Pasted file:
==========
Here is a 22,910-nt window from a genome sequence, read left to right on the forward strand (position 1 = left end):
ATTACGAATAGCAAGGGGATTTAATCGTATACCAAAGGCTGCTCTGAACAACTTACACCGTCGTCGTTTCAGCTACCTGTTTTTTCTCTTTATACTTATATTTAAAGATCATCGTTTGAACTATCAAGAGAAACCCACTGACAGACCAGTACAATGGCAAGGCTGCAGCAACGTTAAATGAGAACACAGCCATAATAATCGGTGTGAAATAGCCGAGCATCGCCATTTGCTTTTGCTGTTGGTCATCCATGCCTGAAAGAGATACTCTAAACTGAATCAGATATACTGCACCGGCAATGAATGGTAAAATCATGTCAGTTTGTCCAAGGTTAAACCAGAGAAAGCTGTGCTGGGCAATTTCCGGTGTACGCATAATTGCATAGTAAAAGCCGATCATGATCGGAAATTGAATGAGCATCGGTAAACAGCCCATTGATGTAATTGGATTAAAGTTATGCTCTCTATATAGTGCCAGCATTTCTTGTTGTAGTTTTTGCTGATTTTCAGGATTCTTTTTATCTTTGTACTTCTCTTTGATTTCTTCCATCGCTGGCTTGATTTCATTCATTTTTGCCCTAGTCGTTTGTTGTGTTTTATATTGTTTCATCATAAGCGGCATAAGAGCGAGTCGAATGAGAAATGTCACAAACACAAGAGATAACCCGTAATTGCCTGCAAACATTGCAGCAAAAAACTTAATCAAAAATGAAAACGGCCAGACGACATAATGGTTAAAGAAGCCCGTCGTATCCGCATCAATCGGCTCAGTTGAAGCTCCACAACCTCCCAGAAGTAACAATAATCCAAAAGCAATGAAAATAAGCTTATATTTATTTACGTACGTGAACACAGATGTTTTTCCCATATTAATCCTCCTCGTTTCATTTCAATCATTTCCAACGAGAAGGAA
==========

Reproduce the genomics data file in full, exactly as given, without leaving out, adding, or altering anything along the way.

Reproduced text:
Here is a 22,910-nt window from a genome sequence, read left to right on the forward strand (position 1 = left end):
ATTACGAATAGCAAGGGGATTTAATCGTATACCAAAGGCTGCTCTGAACAACTTACACCGTCGTCGTTTCAGCTACCTGTTTTTTCTCTTTATACTTATATTTAAAGATCATCGTTTGAACTATCAAGAGAAACCCACTGACAGACCAGTACAATGGCAAGGCTGCAGCAACGTTAAATGAGAACACAGCCATAATAATCGGTGTGAAATAGCCGAGCATCGCCATTTGCTTTTGCTGTTGGTCATCCATGCCTGAAAGAGATACTCTAAACTGAATCAGATATACTGCACCGGCAATGAATGGTAAAATCATGTCAGTTTGTCCAAGGTTAAACCAGAGAAAGCTGTGCTGGGCAATTTCCGGTGTACGCATAATTGCATAGTAAAAGCCGATCATGATCGGAAATTGAATGAGCATCGGTAAACAGCCCATTGATGTAATTGGATTAAAGTTATGCTCTCTATATAGTGCCAGCATTTCTTGTTGTAGTTTTTGCTGATTTTCAGGATTCTTTTTATCTTTGTACTTCTCTTTGATTTCTTCCATCGCTGGCTTGATTTCATTCATTTTTGCCCTAGTCGTTTGTTGTGTTTTATATTGTTTCATCATAAGCGGCATAAGAGCGAGTCGAATGAGAAATGTCACAAACACAAGAGATAACCCGTAATTGCCTGCAAACATTGCAGCAAAAAACTTAATCAAAAATGAAAACGGCCAGACGACATAATGGTTAAAGAAGCCCGTCGTATCCGCATCAATCGGCTCAGTTGAAGCTCCACAACCTCCCAGAAGTAACAATAATCCAAAAGCAATGAAAATAAGCTTATATTTATTTACGTACGTGAACACAGATGTTTTTCCCATATTAATCCTCCTCGTTTCATTTCAATCATTTCCAACGAGAAGGAA